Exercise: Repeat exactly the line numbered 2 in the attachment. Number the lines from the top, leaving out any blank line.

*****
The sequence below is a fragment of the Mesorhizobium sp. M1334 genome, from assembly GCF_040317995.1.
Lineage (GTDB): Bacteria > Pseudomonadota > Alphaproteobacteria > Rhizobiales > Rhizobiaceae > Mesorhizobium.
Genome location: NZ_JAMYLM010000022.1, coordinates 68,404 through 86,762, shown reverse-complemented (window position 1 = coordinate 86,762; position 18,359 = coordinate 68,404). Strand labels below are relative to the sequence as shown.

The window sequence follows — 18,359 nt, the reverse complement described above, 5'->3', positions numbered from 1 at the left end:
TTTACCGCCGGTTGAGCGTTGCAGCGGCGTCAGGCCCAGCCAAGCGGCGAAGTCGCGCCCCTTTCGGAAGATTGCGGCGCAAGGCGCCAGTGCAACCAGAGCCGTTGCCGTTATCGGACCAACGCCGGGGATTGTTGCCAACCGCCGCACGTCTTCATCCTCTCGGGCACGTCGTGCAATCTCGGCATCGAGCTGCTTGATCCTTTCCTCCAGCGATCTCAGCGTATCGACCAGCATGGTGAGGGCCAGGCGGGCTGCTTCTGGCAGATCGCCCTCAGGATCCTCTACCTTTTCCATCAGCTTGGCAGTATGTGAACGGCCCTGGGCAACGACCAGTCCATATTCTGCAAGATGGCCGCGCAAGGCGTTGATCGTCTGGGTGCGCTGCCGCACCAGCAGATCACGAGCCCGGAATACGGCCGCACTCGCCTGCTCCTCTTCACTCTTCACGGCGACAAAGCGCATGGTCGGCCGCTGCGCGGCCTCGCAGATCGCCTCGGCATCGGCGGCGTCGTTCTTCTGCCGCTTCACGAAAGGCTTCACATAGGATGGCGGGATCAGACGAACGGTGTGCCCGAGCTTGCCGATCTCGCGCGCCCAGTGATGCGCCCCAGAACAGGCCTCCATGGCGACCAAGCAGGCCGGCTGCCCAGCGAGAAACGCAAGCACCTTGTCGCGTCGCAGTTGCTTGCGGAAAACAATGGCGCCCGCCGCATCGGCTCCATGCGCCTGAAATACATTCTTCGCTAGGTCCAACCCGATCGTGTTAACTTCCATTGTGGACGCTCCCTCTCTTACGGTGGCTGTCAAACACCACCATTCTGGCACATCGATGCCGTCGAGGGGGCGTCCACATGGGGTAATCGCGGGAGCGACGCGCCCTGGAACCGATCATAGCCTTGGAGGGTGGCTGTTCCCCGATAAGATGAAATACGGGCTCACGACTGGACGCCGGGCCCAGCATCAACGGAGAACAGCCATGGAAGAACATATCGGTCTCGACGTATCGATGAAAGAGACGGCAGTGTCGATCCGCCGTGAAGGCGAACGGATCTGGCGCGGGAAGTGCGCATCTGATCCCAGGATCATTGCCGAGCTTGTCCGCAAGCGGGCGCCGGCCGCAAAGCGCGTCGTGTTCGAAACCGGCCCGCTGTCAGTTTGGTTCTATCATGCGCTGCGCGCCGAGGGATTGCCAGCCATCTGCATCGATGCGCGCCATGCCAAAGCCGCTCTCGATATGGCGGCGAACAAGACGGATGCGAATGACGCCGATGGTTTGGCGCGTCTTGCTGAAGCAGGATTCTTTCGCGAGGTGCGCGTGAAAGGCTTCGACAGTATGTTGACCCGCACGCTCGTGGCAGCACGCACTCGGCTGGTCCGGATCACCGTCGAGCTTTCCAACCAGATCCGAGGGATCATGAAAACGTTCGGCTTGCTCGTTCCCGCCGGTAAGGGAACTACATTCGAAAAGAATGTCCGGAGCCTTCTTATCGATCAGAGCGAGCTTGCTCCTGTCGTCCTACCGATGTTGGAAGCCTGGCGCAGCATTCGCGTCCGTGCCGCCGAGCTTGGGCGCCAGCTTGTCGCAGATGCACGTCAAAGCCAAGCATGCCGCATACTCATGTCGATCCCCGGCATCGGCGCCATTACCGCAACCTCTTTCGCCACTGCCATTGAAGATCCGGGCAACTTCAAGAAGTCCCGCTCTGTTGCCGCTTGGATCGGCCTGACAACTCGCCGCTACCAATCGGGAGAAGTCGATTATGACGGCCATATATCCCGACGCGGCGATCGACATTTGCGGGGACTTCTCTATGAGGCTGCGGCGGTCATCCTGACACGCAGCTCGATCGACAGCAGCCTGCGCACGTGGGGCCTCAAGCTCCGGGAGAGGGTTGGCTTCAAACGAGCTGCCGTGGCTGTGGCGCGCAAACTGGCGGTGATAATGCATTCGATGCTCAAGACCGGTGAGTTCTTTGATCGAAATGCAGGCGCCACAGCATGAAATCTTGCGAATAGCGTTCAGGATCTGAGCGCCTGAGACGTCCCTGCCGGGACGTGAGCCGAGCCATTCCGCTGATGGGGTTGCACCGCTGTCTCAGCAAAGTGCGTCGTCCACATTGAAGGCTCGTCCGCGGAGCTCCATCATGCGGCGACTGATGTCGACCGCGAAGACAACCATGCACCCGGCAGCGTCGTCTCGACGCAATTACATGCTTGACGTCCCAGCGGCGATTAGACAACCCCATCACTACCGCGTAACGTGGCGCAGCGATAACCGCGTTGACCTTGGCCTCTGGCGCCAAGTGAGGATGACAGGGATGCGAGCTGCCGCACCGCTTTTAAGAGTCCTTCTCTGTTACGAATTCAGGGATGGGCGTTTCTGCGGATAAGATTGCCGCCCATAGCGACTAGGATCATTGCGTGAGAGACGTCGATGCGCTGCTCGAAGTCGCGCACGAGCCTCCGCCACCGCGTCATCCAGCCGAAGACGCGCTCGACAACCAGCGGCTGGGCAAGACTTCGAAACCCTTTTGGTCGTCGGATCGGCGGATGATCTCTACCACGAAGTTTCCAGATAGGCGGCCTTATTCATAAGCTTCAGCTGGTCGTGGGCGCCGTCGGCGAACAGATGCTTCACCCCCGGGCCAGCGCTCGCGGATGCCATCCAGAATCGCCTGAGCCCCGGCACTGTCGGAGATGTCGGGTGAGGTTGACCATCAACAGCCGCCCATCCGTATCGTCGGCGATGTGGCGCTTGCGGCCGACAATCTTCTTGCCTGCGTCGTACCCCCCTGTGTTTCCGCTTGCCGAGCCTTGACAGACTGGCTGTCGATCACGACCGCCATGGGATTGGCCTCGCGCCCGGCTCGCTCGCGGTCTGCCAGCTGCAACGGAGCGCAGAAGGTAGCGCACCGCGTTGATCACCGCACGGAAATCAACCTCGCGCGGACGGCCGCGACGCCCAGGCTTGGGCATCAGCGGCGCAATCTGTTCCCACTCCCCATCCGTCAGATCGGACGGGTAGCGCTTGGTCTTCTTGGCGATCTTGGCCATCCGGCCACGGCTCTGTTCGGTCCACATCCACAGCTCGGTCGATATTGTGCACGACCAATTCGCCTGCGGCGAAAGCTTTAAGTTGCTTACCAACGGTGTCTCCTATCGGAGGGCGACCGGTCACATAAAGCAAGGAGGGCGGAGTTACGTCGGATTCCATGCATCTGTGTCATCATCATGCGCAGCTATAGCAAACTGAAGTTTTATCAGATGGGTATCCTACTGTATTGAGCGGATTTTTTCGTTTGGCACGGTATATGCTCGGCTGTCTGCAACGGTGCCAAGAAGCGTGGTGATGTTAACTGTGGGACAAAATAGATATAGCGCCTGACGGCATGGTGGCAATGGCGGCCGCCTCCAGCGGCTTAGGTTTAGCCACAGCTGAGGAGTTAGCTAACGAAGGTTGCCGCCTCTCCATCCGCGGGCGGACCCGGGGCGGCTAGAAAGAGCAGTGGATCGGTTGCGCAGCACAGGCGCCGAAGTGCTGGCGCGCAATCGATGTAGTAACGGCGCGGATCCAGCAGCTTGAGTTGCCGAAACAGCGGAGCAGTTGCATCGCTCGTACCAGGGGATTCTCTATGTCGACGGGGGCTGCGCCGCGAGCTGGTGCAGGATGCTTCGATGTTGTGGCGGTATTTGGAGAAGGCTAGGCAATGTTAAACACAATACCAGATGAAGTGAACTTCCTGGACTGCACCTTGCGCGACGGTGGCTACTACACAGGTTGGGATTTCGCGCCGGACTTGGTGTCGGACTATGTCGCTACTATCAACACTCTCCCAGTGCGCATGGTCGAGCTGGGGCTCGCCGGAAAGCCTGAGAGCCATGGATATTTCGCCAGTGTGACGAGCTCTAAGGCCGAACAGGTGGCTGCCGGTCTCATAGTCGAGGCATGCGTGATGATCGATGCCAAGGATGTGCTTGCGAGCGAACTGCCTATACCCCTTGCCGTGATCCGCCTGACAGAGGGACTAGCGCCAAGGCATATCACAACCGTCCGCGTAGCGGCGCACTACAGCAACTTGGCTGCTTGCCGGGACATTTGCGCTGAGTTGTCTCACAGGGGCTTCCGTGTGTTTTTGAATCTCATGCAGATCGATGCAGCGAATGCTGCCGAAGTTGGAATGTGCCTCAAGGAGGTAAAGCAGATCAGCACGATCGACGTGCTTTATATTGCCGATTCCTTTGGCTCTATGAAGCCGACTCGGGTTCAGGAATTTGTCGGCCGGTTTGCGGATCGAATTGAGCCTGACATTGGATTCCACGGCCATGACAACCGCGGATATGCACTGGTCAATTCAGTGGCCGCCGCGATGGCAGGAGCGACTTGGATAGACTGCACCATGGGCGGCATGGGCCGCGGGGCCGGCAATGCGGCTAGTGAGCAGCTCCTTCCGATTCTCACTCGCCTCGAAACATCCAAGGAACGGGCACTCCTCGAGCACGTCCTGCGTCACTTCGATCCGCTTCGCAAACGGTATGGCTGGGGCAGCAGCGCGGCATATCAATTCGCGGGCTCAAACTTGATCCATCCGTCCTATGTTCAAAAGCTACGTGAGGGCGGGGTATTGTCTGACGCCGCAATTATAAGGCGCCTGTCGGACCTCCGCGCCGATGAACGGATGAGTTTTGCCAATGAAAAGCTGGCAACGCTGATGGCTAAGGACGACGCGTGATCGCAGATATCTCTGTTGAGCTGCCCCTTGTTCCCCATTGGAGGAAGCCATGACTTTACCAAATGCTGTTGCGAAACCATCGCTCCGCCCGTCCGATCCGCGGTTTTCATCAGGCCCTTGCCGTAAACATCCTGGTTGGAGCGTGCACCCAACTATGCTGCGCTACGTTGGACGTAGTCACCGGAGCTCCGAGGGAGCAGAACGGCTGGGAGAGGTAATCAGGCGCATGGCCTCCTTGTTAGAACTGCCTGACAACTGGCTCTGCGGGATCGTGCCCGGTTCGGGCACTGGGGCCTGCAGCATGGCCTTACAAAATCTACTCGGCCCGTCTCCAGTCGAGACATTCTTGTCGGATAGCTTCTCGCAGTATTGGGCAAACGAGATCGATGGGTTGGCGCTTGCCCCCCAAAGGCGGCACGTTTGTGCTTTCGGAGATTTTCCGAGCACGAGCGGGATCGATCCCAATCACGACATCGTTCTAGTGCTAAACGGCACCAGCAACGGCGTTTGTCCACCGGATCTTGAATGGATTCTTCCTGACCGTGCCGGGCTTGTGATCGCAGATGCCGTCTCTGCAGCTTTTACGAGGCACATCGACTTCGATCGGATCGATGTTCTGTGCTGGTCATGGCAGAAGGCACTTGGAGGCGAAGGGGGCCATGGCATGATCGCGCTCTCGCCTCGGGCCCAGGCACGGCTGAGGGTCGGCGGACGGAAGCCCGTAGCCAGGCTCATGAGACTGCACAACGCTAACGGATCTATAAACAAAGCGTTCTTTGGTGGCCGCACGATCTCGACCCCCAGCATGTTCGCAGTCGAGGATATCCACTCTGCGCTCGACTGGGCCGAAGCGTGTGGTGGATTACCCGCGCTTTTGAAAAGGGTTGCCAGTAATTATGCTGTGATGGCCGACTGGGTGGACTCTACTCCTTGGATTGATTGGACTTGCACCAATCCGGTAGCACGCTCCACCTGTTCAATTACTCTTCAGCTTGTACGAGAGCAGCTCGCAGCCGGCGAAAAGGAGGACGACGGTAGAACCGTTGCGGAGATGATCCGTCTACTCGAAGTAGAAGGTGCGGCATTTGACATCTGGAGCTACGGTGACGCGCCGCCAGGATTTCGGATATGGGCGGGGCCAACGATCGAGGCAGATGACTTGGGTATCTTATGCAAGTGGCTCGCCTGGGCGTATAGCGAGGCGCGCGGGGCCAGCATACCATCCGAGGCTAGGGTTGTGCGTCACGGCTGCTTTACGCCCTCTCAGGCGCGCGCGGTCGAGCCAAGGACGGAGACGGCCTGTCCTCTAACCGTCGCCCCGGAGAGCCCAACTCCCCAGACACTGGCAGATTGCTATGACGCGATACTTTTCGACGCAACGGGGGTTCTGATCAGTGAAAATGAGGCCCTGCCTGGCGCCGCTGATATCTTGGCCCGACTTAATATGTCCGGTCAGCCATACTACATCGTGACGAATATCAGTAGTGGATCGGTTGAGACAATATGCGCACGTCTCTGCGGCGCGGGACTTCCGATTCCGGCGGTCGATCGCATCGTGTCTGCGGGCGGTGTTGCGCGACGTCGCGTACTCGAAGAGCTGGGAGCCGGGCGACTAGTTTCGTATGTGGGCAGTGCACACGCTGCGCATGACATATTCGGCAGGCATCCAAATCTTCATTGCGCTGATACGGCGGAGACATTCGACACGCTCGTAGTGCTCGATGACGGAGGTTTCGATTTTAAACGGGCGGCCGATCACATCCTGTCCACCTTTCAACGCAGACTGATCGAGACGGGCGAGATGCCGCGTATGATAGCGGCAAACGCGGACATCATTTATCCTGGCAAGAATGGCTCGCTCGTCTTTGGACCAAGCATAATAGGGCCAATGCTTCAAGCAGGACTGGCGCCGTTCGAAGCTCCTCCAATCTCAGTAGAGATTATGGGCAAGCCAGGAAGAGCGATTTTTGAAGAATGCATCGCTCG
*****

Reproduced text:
Lineage (GTDB): Bacteria > Pseudomonadota > Alphaproteobacteria > Rhizobiales > Rhizobiaceae > Mesorhizobium.